Judge Hodgkins cut off a taxi driver's
excuses with a thump of his gavel. "A red light means stop, five dollars.
Next case," he called and looked about his courtroom. Then his judicial
firmness gave way to a bright smile.
"Hello, there, Gus Wilson," he said
loudly. "Come up here and shake hands." Gus, a witness in a minor accident
case, crossed the railed enclosure in front of the high bench and grasped
the pudgy hand the judge reached down.
"You haven't showed up for our little
Saturday night pastime at the Park House for a dog's age," Sam Hodgkins told
"Too busy for poker these days, Judge,"
"No excuse in this court," Judge Hodgkins
rambled with a wink. "Well, make yourself comfortable."
Gus sat down. The 200-pound judge drained
a glass of water, refilled it, and banged his gavel again, "Next case!"
"Leonard Marshall. Charged with driving
with undimmed lights...." The clerk droned. Policeman, Jim Devine stepped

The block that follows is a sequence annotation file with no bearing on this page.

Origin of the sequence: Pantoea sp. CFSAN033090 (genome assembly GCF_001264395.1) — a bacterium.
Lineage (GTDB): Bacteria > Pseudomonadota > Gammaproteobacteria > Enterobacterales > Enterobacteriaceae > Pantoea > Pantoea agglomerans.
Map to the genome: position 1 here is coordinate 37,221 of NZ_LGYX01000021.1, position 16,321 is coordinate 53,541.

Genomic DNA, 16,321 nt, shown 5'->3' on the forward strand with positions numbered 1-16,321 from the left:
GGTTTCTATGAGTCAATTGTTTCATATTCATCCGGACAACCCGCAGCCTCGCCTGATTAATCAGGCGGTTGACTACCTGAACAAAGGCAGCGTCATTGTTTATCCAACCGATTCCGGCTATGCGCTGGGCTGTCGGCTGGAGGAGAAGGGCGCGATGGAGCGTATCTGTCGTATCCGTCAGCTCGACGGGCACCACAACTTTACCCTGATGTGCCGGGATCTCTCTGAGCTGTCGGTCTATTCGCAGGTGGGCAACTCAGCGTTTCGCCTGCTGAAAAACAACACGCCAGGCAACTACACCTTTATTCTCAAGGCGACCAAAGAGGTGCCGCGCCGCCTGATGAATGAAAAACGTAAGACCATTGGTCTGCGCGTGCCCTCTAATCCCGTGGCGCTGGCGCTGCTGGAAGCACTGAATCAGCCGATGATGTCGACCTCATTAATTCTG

forward with a tall, bespectacled young man by him.
"Your Honor," he said, "a complaint from
old Miss Carver on Orchard Lane, just before nine o'clock every night for
the last week, while she was airin' her dog, a driver blinded her by
suddenly putting on his bright lights. Last night I proceeded to Orchard
Lane. "At 8:49 a car approached with its headlights dimmed, flashed up its
headlights on reaching a turn in the road 50 yards from Miss Carver's
property." It was driven by this Leonard Marshall."
"Well," the judge growled at the accused,
"what have you to say," guilty or not guilty?"
Marshall's pale face flushed, "I don't
know what to say, Your Honor. When this officer stopped me my headlights
were on full, but they were dimmed when I left home and I didn't switch
them. They went up by themselves, somehow they do that every night just as I
get to that particular turn in Orchard Lane." Someone laughed.
Judge Hodgkins' fat face flushed several
shades redder than young Marshall's and he hit the desk a mighty smack with
his gavel and leaned forward.
"Young man," he roared, "the last
defendant who got fresh with this court, is just finishing up ten days. You
are in contempt of court..."
Gus Wilson stood up, "Your Honor," he
interrupted, "may I say something?"
Hodgkins looked at him, "What is it,
Gus?" he asked.
"I've seen cars do a lot of queer
things," Gus said. "I'll admit Mr. Marshall's explanation sounds phony but
it isn't impossible that the lighting circuit could act that way. May I
suggest you have the car examined?"
Judge Hodgkins gently rubbed his bald